American Civil War and Mississippi Essay

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The Road to War (1846-1860)
By Clay Williams
The Road to War Timeline
Preamble and Resolutions Adopted by the Convention of the State of
Mississippi, November 30, 1850. All documents courtesy Mississippi
Department of Archives and History.
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Resolutions of the Legislature of the
State of Mississippi declaring secession to be the proper remedy for the Southern States, November
30, 1860. (Senate Journal 1860) All documents courtesy Mississippi
Department of Archives and History.
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A Declaration of the Immediate causes which induce and justify the
Secession of Mississippi from the

The American Civil War (1861-1865) left Mississippi in chaos with its social structures overturned, its economy in ruins, and its people shattered.
Historians continue to debate why Mississippi and her sister southern states chose to leave the Union.
Issues such as state’s rights and high tariffs are frequently cited as causes of the war, but
Mississippi's defense of the institution of slavery was the ultimate reason the state seceded from the
Union. Indeed, a Declaration from its January 1861 state convention on whether to secede from the
Union stated, “Our position is thoroughly identified with the institution of slavery — the greatest material interest of the world.”
Slavery grew rapidly in Mississippi during the decades before the Civil War. By 1860, its Black slave population was well over 430,000 while there were only 350,000 Whites in the state. Yet, most Whites were not slaveholders and even those who did have slaves — other than plantation owners — had less than ten. The state's economy was primarily based on the production of cotton, which depended heavily on slaves to provide the necessary labor. Slavery was as much a social structure, however, as it was an economic system. Most slaveholders believed in the inferiority of slaves and thought their Black servants to be no more than property.
As the “peculiar institution” further entrenched itself

Federal Union and an Ordinance to dissolve the union between the State of Mississippi and other states united with her under the compact entitled
“The Constitution of the United
States of America.” January 9, 1861.
All documents courtesy Mississippi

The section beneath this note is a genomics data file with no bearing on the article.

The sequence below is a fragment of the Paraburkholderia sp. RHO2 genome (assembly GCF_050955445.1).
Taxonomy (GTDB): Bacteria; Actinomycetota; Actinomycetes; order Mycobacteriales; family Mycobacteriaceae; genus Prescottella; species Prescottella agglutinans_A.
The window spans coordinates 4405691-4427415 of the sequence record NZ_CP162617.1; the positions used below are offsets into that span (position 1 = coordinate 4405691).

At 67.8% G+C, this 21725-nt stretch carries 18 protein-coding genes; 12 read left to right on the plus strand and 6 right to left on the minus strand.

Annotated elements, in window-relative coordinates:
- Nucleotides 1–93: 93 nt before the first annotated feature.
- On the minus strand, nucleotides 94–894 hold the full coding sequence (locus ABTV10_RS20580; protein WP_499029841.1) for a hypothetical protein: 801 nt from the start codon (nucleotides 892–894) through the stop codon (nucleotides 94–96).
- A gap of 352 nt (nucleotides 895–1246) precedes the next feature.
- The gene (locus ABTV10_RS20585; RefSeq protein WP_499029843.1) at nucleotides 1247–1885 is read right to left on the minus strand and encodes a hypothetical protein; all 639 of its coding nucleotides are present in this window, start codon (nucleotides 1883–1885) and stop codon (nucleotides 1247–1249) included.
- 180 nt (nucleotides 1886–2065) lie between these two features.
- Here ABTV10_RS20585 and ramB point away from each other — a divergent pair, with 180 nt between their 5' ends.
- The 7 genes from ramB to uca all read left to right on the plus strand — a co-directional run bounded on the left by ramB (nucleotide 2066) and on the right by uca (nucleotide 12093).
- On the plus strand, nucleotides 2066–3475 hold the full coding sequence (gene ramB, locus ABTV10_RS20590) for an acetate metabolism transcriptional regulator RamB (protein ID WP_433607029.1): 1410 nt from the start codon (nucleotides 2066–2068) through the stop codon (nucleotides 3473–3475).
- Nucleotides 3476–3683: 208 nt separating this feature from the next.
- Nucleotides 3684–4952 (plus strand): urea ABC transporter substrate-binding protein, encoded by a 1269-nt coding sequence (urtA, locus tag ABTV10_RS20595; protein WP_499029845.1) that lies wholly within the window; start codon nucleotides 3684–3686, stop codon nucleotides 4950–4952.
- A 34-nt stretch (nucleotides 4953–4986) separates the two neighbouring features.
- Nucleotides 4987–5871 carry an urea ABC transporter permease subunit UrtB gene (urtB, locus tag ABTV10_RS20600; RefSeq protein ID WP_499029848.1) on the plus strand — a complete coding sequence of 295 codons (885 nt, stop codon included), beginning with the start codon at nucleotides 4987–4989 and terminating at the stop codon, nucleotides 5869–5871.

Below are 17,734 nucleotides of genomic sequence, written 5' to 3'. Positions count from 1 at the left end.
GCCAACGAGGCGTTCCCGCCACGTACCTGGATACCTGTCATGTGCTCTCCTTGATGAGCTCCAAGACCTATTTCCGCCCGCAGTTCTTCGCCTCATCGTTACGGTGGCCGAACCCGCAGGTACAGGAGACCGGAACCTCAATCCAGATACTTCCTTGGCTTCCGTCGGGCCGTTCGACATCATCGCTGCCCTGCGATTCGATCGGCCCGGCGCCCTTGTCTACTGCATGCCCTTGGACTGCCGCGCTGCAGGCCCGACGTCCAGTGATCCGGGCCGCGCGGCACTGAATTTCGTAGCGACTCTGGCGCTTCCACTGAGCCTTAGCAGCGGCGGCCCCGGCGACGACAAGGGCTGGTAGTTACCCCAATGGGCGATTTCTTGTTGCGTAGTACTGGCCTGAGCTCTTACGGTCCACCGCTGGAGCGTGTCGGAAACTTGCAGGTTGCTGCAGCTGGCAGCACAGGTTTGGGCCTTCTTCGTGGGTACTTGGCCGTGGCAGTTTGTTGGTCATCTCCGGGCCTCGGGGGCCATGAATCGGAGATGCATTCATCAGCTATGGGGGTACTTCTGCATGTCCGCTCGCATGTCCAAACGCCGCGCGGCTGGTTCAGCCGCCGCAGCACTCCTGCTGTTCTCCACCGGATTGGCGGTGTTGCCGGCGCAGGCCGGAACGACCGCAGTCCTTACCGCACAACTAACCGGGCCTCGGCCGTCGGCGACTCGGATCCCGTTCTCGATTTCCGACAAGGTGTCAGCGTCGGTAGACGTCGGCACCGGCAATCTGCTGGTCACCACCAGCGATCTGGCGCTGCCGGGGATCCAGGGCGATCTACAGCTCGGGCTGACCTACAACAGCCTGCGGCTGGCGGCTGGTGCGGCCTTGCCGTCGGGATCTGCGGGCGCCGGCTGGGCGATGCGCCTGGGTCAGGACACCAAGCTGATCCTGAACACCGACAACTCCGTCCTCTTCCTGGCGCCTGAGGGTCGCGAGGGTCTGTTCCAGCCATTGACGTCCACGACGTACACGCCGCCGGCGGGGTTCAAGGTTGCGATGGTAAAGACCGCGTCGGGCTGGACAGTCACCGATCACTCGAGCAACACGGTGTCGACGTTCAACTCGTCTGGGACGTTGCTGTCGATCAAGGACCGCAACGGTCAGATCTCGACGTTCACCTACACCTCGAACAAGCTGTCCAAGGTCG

Department of Archives and History.
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Speech of Jefferson Davis on retiring from the U.S. Senate, January 21,
All documents courtesy Mississippi
Department of Archives and History.
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on the state’s economy and its people, more and more of its White citizens felt the need to defend it against increasing attacks from the growing abolitionist movement. Not only did White
Mississippians defend slavery at home, they felt it was their right to carry slaves into new territories as well. Most Mississippians felt secure in their institution’s continued existence as long as a balance remained in
Congress between free and slave states. The country maintained this balance through compromises.
When a new free state entered the Union, another slave state was also accepted to maintain the balance. Mississippi’s greatest fear was that free states would outnumber slave states. The state believed if this happened it could lead to legislation limiting and eventually abolishing slavery. The balance was maintained until the late 1840s when territories gained by the American-Mexican War
(1846-1848) threatened to upset this equilibrium.
The American-Mexican War
The American-Mexican War had barely begun in
1846 when the question of slavery in the territories became an issue. The introduction of the Wilmot
Proviso, a bill that prohibited slavery from all lands acquired from Mexico, enraged many
Mississippians. Although the bill was not passed, it was simply the first in a series of events that moved
Mississippi closer to secession.

John A. Quitman (1799-1858). A state’s rights